Proven Keys Behind Actionable Digital Marketing Plans for Educational Institutions

With phenomenal technological breakthroughs, manifold expansion of educational choices and growing cultural transformation, education space has grown by leaps and bounds with a wide array of opportunities awaiting. To capitalize on them, devising an actionable digital marketing plan is a “must.”
Proven Keys Behind Actionable Digital Marketing Plans For Educational Institutions
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How do I make a digital marketing plan for an educational institution? Originally appeared on Quora: the place to gain and share knowledge, empowering people to learn from others and better understand the world.

Agree with the poster above that it has to be dealt with in a holistic way. Having worked for several educational institutions, here are some details to think about in order to create a marketing plan that returns value.

Audit Existing ‘Traditional’ Marketing Channels Against Digital

It’s difficult to change a marketing plan that’s tried and tested, but when the same formula is applied year on year, new channel development is often second to existing budgets for traditional activities. However, you’ll need to secure budget for a purposeful digital strategy.

Assessing your audience’s needs and identifying areas where digital can add real value (or costs can be reduced on other channels and added to a marketing innovation fund) is the first step to a great digital offering.

Tip: Demonstrating ROI is one way to approach this problem; are your audience clamouring for those expensively printed 200 page prospectuses that disappear into thin air when given out at open events, or could that budget go towards a personalised course PDF sent to their email/link to a departmental digital presence that can be tracked and measured?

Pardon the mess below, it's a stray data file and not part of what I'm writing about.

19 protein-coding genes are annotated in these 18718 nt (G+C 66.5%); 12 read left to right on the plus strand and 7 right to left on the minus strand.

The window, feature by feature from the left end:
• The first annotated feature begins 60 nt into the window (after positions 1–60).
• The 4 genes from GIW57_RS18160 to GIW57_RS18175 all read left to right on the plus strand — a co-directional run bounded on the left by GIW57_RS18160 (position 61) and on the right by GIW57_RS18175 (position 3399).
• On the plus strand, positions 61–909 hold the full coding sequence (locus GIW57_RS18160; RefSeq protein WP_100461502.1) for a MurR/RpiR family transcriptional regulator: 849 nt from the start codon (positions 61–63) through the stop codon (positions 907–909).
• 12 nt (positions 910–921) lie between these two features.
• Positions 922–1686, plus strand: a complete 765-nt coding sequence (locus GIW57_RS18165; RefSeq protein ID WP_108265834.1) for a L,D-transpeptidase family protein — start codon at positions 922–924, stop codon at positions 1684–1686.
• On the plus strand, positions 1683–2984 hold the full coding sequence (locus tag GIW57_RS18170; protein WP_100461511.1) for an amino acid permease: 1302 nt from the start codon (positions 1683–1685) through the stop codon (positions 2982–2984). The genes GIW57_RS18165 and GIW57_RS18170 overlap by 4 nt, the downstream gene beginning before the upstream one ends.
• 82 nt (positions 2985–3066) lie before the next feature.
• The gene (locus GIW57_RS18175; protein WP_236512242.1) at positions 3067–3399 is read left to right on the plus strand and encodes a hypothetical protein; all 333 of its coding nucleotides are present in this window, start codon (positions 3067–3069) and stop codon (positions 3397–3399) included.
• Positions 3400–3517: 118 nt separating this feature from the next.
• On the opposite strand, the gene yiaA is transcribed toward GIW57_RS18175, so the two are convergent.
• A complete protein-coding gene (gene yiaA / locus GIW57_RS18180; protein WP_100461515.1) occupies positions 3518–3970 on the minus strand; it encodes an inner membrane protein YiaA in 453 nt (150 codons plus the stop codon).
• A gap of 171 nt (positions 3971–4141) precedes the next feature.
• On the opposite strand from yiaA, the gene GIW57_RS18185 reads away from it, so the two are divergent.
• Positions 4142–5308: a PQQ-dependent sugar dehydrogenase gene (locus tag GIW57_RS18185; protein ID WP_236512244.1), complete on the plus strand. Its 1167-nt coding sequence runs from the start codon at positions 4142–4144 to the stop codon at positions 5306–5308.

Take A Cross-Departmental View of the Marketing Journey to See Where the Gaps Are

Build a big picture of the marketing landscape – what does the whole experience look like from the prospective student’s side? Try to fill in the gaps to increase conversion and retention, and safeguard the leads you’re getting from your initial marketing investment.

From staff at events knowing which web page to link on screen, to the recruitment department’s email etiquette, all have an impact on ‘marketing’ the institution and any can drop the ball with a single badly timed or written response. A challenge for marketing professionals in education right now is getting the whole institution market focused and bought into the recruitment journey to provide the type of service prospects expect.

Tip: Making a map of all the touchpoints a prospect might have with the institution is great for illustrating the joint responsibility for conversion, and may help achieve buy-in from other departments in sharing the marketing load.

Spend Some Time Defining How the Institution Presents Itself

Your strategy could be entirely focused on up-front recruitment through aggressive digital and traditional marketing, but if your institution’s reputation or brand isn’t right, you won’t entice the right audience despite having a flawless digital conversion plan.

Tailor your campaign to address competitive issues, and ask what you really stand for, to ensure that each communication reflects an image that a prospective student can emotionally invest in, rather than being just another ‘supplier’ in an increasingly challenging market.

Tip: Ask the difficult questions.

  • Does your strategy include a clear reason for the student to choose your institution?
  • Is your curriculum itself aimed towards marketable subjects that are in demand in your recruitment area?
  • Are your alumni, student support and community/business engagement practices good enough to generate the kind of positive word of mouth to support a long-term recruitment strategy?

Plan Your Tactics Using Real Students

Researching and testing with real students – you don’t have to take all their advice, but they can sense check things in a way that a panel of academics can’t. They can help map the touchpoints as mentioned in (2), give ideas for channels they actually use (eg. A Teenager’s View on Social Media), act as social advocates, and help review and co-create content which needs an authentic voice.

Contributed by Heather SpenceExperience & engagement strategist

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